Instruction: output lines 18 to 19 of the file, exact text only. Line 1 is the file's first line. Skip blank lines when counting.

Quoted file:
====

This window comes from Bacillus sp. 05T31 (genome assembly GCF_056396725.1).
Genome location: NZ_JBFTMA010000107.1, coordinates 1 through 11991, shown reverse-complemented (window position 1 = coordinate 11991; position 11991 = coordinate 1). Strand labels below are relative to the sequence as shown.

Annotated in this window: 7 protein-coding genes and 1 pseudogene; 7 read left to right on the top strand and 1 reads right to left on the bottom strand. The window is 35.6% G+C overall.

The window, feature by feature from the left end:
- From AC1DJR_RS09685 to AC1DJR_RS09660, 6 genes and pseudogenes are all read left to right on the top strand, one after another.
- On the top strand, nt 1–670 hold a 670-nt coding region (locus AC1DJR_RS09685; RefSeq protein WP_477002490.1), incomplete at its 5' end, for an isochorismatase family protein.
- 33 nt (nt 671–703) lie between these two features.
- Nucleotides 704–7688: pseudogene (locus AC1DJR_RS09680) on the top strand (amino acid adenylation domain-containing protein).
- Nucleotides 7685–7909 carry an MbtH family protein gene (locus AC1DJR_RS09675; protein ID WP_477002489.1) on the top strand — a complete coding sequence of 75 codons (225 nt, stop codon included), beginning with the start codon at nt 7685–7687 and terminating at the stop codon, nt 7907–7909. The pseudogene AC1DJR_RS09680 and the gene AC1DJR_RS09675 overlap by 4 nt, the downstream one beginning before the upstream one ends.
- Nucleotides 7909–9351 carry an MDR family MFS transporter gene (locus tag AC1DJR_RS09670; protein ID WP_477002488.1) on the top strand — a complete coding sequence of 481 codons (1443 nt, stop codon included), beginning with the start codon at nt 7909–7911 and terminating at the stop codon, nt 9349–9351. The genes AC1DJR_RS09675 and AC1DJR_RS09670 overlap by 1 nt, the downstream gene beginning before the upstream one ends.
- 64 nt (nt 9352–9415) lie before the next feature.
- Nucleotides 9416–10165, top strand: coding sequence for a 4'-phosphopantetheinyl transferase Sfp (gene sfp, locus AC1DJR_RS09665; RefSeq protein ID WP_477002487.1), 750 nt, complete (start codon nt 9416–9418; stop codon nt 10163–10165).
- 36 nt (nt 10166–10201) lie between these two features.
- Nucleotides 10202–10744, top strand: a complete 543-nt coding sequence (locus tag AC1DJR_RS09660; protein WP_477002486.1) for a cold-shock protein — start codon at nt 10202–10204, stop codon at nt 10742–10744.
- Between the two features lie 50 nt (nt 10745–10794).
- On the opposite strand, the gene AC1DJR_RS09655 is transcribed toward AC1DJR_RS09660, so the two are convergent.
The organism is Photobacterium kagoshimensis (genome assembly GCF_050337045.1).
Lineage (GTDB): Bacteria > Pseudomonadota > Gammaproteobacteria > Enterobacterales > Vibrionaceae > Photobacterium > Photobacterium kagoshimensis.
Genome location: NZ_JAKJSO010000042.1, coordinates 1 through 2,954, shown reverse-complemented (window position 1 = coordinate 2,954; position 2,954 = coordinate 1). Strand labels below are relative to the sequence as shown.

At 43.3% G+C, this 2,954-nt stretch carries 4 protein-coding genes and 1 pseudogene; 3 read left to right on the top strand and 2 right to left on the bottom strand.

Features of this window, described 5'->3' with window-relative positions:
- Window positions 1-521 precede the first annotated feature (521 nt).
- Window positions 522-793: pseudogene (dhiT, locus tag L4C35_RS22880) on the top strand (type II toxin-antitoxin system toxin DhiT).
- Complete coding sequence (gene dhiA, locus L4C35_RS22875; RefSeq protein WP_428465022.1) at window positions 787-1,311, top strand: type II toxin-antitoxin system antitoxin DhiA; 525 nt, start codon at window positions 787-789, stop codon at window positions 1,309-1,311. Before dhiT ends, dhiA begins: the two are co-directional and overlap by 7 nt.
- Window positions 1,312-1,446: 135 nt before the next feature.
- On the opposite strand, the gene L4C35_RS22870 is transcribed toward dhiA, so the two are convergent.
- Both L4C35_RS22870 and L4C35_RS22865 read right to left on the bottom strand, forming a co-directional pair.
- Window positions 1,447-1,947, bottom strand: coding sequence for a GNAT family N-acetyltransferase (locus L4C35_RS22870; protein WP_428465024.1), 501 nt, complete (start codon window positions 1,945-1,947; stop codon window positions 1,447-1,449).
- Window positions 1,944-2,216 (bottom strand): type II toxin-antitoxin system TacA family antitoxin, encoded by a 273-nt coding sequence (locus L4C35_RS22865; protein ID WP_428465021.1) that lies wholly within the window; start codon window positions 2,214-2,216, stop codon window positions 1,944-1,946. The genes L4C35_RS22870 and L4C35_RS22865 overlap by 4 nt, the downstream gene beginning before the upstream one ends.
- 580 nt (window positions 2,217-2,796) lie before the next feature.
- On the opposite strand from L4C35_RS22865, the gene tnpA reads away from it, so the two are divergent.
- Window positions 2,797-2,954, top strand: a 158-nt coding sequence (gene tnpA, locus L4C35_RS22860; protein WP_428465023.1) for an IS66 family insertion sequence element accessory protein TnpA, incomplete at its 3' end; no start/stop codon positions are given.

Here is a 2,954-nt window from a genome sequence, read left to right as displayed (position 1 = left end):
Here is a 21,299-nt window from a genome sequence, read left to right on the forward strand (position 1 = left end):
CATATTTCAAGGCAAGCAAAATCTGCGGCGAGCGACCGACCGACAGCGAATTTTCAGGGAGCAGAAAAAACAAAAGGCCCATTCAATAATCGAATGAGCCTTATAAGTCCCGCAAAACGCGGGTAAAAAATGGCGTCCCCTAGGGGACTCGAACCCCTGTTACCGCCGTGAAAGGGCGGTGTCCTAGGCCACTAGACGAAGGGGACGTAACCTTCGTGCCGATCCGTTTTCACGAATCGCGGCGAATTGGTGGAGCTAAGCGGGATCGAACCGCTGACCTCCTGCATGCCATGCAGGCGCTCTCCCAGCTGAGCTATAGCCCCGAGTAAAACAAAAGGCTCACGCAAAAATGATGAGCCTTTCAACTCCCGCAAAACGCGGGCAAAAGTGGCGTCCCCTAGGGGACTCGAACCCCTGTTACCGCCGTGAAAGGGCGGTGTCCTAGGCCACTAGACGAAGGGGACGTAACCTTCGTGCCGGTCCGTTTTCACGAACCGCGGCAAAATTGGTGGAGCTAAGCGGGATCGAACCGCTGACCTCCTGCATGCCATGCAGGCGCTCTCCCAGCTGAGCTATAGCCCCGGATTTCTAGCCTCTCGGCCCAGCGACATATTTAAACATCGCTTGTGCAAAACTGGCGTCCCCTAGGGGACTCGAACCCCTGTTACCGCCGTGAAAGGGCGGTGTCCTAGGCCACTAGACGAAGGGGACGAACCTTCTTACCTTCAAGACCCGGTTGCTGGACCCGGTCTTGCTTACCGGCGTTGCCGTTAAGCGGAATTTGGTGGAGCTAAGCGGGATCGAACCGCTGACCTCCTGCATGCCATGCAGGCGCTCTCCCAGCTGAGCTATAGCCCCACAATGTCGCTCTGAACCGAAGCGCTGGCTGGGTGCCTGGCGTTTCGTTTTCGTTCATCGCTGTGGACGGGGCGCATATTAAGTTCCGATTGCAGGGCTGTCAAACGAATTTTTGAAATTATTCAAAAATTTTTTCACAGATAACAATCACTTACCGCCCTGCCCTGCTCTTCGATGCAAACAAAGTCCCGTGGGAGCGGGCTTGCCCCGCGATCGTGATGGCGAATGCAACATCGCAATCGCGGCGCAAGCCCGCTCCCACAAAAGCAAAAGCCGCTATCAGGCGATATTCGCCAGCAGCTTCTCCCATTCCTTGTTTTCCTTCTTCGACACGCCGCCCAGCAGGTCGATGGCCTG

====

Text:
Lineage (GTDB): Bacteria > Pseudomonadota > Gammaproteobacteria > Enterobacterales > Vibrionaceae > Photobacterium > Photobacterium kagoshimensis.
Genome location: NZ_JAKJSO010000042.1, coordinates 1 through 2,954, shown reverse-complemented (window position 1 = coordinate 2,954; position 2,954 = coordinate 1). Strand labels below are relative to the sequence as shown.